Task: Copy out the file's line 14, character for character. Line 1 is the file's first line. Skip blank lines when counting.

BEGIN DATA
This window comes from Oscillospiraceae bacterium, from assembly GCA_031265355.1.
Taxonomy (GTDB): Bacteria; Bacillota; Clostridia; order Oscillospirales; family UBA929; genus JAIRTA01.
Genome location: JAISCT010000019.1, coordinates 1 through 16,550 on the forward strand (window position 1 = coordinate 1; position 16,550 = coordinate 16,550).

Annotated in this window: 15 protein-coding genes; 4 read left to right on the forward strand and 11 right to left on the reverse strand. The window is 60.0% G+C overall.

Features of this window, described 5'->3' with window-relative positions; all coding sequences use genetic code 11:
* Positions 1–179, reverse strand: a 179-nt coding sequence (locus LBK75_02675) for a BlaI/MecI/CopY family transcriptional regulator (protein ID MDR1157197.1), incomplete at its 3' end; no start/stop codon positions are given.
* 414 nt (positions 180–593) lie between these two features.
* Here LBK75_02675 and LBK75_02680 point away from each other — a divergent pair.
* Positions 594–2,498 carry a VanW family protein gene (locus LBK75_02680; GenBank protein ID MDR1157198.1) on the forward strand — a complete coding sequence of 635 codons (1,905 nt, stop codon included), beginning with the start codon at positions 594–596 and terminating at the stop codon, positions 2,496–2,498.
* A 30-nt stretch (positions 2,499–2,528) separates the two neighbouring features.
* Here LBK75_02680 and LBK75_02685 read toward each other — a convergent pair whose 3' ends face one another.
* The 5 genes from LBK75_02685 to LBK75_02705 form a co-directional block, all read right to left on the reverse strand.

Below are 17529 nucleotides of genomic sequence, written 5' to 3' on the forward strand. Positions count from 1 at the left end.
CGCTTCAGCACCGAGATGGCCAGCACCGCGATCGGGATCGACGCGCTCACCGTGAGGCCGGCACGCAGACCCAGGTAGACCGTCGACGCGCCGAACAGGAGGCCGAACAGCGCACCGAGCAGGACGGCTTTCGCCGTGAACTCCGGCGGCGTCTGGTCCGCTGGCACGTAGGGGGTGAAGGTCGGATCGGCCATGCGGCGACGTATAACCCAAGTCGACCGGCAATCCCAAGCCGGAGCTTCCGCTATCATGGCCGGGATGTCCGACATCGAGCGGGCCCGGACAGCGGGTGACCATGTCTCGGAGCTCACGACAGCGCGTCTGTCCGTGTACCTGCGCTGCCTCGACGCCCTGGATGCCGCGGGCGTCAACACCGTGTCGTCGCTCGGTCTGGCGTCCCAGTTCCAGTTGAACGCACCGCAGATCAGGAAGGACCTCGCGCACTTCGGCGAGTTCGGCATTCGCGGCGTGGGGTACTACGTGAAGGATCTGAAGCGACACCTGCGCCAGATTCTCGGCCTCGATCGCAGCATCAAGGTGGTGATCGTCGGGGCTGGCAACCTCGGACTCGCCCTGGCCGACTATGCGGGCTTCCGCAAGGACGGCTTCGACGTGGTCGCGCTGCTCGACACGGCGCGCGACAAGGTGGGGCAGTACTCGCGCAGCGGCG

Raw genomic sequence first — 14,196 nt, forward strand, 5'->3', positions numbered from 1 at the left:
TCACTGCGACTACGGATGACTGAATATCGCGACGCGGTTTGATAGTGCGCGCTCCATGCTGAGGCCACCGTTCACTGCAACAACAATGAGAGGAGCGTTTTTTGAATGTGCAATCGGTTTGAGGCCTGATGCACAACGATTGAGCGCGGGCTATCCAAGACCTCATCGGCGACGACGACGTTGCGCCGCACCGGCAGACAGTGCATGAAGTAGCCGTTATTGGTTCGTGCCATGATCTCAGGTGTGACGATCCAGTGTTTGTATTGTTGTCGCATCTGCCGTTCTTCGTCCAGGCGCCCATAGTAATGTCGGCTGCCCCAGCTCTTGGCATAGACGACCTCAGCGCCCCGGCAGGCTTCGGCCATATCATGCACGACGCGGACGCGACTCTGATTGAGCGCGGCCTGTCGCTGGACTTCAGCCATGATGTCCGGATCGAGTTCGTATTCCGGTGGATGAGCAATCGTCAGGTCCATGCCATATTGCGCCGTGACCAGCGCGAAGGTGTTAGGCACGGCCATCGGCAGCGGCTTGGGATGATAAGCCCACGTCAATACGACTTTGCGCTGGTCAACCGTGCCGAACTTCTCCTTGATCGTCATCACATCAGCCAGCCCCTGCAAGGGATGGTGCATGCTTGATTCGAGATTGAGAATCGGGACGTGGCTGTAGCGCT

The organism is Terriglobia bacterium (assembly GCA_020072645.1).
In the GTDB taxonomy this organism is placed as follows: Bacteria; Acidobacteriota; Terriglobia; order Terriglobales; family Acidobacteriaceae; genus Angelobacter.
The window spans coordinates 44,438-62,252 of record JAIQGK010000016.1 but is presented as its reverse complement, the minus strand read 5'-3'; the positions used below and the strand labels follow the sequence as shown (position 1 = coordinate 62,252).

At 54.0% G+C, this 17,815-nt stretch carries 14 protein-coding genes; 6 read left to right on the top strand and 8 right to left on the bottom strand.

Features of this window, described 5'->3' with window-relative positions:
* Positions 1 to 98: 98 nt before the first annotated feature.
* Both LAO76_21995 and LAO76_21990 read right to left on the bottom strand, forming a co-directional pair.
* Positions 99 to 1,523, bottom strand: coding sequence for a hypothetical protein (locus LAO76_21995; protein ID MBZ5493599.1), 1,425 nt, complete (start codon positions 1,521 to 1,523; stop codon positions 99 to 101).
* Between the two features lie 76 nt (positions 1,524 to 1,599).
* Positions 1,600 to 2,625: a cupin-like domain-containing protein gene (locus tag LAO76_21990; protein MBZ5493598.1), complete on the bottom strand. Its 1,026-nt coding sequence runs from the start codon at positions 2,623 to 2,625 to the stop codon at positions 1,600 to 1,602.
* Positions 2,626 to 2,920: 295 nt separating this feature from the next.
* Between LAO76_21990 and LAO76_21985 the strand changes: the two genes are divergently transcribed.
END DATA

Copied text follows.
CGCTTCAGCACCGAGATGGCCAGCACCGCGATCGGGATCGACGCGCTCACCGTGAGGCCGGCACGCAGACCCAGGTAGACCGTCGACGCGCCGAACAGGAGGCCGAACAGCGCACCGAGCAGGACGGCTTTCGCCGTGAACTCCGGCGGCGTCTGGTCCGCTGGCACGTAGGGGGTGAAGGTCGGATCGGCCATGCGGCGACGTATAACCCAAGTCGACCGGCAATCCCAAGCCGGAGCTTCCGCTATCATGGCCGGGATGTCCGACATCGAGCGGGCCCGGACAGCGGGTGACCATGTCTCGGAGCTCACGACAGCGCGTCTGTCCGTGTACCTGCGCTGCCTCGACGCCCTGGATGCCGCGGGCGTCAACACCGTGTCGTCGCTCGGTCTGGCGTCCCAGTTCCAGTTGAACGCACCGCAGATCAGGAAGGACCTCGCGCACTTCGGCGAGTTCGGCATTCGCGGCGTGGGGTACTACGTGAAGGATCTGAAGCGACACCTGCGCCAGATTCTCGGCCTCGATCGCAGCATCAAGGTGGTGATCGTCGGGGCTGGCAACCTCGGACTCGCCCTGGCCGACTATGCGGGCTTCCGCAAGGACGGCTTCGACGTGGTCGCGCTGCTCGACACGGCGCGCGACAAGGTGGGGCAGTACTCGCGCAGCGGCG